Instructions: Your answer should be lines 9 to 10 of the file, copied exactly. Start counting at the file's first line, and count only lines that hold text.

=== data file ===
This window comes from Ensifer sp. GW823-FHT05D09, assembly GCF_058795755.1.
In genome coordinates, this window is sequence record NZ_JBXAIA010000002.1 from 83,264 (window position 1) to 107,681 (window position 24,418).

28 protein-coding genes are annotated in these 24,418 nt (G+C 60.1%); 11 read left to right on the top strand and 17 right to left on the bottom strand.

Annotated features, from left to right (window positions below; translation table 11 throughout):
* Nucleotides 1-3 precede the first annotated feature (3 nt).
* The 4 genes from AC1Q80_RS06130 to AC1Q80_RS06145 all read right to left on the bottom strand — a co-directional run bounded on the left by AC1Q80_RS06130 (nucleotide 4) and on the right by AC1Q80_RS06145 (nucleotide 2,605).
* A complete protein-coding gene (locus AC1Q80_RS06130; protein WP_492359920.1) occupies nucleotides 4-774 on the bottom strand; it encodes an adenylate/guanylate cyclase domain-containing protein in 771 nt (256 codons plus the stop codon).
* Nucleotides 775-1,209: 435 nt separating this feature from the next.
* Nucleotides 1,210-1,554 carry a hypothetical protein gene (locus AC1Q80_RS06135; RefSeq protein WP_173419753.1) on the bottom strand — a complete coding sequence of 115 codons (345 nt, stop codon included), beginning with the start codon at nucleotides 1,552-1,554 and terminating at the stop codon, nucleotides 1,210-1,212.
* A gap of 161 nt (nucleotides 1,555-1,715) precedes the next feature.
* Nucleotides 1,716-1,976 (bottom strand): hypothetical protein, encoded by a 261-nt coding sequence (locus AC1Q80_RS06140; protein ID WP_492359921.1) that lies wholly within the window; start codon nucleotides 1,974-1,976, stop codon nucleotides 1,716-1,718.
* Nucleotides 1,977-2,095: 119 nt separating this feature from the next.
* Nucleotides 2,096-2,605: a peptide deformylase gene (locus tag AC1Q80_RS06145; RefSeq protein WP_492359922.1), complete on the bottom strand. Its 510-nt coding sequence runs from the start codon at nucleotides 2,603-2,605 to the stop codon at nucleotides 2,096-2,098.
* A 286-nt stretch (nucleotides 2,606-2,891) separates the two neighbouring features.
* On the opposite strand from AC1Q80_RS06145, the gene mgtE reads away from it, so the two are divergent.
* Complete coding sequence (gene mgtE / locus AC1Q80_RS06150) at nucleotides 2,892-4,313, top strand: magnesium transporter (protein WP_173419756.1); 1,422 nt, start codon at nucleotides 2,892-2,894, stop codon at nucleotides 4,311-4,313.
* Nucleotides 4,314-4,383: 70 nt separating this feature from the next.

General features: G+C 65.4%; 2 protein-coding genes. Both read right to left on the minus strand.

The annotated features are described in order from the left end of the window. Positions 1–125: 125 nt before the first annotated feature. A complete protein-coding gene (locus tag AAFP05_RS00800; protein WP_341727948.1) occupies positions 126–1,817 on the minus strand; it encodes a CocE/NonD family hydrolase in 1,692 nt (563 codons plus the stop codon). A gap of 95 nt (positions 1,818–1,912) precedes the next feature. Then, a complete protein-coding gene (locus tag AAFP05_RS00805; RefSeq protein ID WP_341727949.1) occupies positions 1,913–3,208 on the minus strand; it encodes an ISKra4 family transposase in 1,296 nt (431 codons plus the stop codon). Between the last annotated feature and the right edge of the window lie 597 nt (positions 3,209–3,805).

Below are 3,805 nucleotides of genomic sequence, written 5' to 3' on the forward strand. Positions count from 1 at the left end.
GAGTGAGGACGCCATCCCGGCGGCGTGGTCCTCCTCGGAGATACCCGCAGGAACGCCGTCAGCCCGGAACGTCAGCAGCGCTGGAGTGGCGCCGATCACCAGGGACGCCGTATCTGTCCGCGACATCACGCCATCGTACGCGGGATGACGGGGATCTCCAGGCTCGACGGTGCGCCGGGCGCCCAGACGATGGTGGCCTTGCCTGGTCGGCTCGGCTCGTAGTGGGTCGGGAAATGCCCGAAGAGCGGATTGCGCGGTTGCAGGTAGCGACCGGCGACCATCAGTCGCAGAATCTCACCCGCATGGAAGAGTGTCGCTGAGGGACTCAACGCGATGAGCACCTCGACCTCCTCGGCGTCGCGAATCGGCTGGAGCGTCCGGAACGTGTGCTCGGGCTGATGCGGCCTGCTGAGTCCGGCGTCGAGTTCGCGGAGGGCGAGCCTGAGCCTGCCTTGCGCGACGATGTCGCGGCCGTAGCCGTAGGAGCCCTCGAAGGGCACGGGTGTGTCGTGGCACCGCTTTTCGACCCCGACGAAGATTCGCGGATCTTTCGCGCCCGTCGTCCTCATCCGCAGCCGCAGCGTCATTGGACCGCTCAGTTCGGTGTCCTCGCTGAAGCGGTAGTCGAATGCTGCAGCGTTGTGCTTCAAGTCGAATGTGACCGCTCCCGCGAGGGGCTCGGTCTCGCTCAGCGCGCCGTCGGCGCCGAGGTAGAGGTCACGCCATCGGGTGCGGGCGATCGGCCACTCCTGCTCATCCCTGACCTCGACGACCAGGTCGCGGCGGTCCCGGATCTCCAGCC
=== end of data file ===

* Nucleotides 1,210-1,554 carry a hypothetical protein gene (locus AC1Q80_RS06135; RefSeq protein WP_173419753.1) on the bottom strand — a complete coding sequence of 115 codons (345 nt, stop codon included), beginning with the start codon at nucleotides 1,552-1,554 and terminating at the stop codon, nucleotides 1,210-1,212.
* A gap of 161 nt (nucleotides 1,555-1,715) precedes the next feature.